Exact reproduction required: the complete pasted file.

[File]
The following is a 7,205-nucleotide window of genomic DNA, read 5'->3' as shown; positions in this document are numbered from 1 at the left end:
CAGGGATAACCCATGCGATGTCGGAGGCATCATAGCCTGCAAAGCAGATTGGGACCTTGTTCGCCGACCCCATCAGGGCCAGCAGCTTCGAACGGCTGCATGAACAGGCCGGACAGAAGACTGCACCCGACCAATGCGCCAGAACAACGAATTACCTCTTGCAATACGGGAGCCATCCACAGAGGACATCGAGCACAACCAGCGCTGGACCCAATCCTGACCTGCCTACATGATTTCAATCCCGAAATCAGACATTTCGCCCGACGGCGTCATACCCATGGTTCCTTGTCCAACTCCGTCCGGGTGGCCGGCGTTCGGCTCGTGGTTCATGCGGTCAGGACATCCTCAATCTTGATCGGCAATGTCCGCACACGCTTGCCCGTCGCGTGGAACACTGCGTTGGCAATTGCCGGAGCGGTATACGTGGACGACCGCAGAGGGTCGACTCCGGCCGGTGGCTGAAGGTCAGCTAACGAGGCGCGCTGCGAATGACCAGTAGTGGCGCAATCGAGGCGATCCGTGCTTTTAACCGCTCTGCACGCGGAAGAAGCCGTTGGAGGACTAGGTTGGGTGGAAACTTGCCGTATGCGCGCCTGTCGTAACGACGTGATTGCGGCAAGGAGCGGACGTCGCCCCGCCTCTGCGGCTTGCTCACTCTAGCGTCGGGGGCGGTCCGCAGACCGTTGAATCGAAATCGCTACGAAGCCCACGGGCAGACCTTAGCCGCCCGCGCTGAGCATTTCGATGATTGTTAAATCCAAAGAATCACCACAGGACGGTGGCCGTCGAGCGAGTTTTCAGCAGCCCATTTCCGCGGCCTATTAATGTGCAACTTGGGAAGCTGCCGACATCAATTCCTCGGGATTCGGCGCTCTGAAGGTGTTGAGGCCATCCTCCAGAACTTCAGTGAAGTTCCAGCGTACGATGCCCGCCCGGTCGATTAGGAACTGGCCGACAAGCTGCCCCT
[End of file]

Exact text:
The following is a 7,205-nucleotide window of genomic DNA, read 5'->3' as shown; positions in this document are numbered from 1 at the left end:
CAGGGATAACCCATGCGATGTCGGAGGCATCATAGCCTGCAAAGCAGATTGGGACCTTGTTCGCCGACCCCATCAGGGCCAGCAGCTTCGAACGGCTGCATGAACAGGCCGGACAGAAGACTGCACCCGACCAATGCGCCAGAACAACGAATTACCTCTTGCAATACGGGAGCCATCCACAGAGGACATCGAGCACAACCAGCGCTGGACCCAATCCTGACCTGCCTACATGATTTCAATCCCGAAATCAGACATTTCGCCCGACGGCGTCATACCCATGGTTCCTTGTCCAACTCCGTCCGGGTGGCCGGCGTTCGGCTCGTGGTTCATGCGGTCAGGACATCCTCAATCTTGATCGGCAATGTCCGCACACGCTTGCCCGTCGCGTGGAACACTGCGTTGGCAATTGCCGGAGCGGTATACGTGGACGACCGCAGAGGGTCGACTCCGGCCGGTGGCTGAAGGTCAGCTAACGAGGCGCGCTGCGAATGACCAGTAGTGGCGCAATCGAGGCGATCCGTGCTTTTAACCGCTCTGCACGCGGAAGAAGCCGTTGGAGGACTAGGTTGGGTGGAAACTTGCCGTATGCGCGCCTGTCGTAACGACGTGATTGCGGCAAGGAGCGGACGTCGCCCCGCCTCTGCGGCTTGCTCACTCTAGCGTCGGGGGCGGTCCGCAGACCGTTGAATCGAAATCGCTACGAAGCCCACGGGCAGACCTTAGCCGCCCGCGCTGAGCATTTCGATGATTGTTAAATCCAAAGAATCACCACAGGACGGTGGCCGTCGAGCGAGTTTTCAGCAGCCCATTTCCGCGGCCTATTAATGTGCAACTTGGGAAGCTGCCGACATCAATTCCTCGGGATTCGGCGCTCTGAAGGTGTTGAGGCCATCCTCCAGAACTTCAGTGAAGTTCCAGCGTACGATGCCCGCCCGGTCGATTAGGAACTGGCCGACAAGCTGCCCCT